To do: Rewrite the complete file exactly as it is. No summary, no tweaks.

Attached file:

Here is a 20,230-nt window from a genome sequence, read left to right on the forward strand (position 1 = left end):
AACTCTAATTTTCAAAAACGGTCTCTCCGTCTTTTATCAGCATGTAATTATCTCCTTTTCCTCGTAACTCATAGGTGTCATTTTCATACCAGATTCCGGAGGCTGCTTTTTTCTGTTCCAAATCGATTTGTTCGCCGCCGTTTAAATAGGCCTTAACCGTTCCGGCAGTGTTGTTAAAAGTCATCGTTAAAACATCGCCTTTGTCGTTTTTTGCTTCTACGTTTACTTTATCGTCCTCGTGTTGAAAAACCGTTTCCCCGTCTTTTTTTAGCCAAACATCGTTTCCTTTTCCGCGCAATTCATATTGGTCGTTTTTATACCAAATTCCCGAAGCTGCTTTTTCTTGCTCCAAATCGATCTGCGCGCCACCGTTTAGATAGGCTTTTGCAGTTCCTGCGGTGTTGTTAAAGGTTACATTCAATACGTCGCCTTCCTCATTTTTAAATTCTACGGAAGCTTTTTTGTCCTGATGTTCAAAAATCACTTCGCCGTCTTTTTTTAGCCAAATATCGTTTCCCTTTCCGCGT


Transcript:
Here is a 20,230-nt window from a genome sequence, read left to right on the forward strand (position 1 = left end):
AACTCTAATTTTCAAAAACGGTCTCTCCGTCTTTTATCAGCATGTAATTATCTCCTTTTCCTCGTAACTCATAGGTGTCATTTTCATACCAGATTCCGGAGGCTGCTTTTTTCTGTTCCAAATCGATTTGTTCGCCGCCGTTTAAATAGGCCTTAACCGTTCCGGCAGTGTTGTTAAAAGTCATCGTTAAAACATCGCCTTTGTCGTTTTTTGCTTCTACGTTTACTTTATCGTCCTCGTGTTGAAAAACCGTTTCCCCGTCTTTTTTTAGCCAAACATCGTTTCCTTTTCCGCGCAATTCATATTGGTCGTTTTTATACCAAATTCCCGAAGCTGCTTTTTCTTGCTCCAAATCGATCTGCGCGCCACCGTTTAGATAGGCTTTTGCAGTTCCTGCGGTGTTGTTAAAGGTTACATTCAATACGTCGCCTTCCTCATTTTTAAATTCTACGGAAGCTTTTTTGTCCTGATGTTCAAAAATCACTTCGCCGTCTTTTTTTAGCCAAATATCGTTTCCCTTTCCGCGT